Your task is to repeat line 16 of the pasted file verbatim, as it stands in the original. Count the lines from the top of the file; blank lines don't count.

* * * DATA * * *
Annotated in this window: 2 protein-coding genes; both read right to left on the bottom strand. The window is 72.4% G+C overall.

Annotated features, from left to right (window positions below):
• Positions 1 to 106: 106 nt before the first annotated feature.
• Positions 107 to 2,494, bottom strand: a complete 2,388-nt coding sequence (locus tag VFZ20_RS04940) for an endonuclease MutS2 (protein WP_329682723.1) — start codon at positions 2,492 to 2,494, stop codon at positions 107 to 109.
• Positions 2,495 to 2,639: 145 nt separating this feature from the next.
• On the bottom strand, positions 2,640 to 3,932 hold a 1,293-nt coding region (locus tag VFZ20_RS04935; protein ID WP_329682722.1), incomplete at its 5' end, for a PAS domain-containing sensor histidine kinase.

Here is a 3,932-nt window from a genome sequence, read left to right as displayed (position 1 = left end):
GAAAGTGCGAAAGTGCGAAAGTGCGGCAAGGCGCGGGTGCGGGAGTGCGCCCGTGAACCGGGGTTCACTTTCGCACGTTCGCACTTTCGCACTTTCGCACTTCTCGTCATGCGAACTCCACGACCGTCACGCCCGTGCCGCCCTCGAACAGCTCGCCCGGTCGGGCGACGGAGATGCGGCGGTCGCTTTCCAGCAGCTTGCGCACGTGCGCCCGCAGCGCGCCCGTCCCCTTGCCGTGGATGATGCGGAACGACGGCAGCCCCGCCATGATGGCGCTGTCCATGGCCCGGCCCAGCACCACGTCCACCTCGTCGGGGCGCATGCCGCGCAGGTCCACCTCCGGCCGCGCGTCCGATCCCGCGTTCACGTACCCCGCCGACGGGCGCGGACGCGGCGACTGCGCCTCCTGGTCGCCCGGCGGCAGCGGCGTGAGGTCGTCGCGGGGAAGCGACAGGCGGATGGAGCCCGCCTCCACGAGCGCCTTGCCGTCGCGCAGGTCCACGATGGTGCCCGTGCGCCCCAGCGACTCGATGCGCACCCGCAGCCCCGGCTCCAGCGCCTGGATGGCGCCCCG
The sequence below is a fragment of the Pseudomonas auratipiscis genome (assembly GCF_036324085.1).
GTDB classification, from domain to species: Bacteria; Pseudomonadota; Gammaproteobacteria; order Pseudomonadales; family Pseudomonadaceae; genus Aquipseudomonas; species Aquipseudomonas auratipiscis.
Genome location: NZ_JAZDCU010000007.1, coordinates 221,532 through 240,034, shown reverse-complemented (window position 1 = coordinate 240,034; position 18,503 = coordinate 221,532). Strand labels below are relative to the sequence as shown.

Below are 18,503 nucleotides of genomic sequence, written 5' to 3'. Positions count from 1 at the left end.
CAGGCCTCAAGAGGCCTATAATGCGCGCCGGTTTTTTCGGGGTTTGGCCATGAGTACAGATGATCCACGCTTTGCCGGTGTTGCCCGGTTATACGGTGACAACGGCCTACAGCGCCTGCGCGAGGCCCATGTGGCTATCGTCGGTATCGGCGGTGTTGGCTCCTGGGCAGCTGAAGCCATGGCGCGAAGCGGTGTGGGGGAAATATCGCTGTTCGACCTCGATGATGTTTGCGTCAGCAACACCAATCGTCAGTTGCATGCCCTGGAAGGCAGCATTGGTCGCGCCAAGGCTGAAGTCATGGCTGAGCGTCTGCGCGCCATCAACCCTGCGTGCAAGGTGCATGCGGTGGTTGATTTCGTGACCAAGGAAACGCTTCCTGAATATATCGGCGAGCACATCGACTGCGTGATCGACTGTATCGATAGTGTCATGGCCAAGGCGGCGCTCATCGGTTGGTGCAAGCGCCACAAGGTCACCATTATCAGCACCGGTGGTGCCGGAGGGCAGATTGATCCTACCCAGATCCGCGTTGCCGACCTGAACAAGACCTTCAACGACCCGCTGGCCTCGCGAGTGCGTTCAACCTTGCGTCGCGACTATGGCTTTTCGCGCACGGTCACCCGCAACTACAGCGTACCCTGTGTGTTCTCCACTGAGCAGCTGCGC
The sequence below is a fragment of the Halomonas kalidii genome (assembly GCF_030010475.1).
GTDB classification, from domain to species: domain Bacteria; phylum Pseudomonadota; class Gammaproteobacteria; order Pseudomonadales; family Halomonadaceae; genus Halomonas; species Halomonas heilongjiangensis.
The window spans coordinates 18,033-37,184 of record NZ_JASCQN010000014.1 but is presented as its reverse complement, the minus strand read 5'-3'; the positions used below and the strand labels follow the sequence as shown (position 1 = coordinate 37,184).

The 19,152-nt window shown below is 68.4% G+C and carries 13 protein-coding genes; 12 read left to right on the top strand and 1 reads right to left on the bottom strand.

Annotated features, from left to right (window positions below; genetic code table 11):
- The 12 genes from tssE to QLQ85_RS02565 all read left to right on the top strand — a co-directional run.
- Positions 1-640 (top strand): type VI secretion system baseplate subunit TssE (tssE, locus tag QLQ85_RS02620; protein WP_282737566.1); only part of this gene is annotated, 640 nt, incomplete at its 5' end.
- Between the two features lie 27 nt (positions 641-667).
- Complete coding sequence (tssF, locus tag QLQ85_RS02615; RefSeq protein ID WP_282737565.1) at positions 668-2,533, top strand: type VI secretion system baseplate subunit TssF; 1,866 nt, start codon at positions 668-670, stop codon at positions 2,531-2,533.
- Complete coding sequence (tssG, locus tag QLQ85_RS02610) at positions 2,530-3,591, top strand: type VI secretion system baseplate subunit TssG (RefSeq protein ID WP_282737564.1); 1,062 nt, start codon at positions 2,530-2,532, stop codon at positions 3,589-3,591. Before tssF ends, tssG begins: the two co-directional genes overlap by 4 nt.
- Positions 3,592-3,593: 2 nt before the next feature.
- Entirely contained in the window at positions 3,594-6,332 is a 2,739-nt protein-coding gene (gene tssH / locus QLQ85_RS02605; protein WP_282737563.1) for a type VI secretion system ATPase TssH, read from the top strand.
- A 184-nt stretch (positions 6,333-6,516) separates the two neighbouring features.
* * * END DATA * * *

The window spans coordinates 18,033-37,184 of record NZ_JASCQN010000014.1 but is presented as its reverse complement, the minus strand read 5'-3'; the positions used below and the strand labels follow the sequence as shown (position 1 = coordinate 37,184).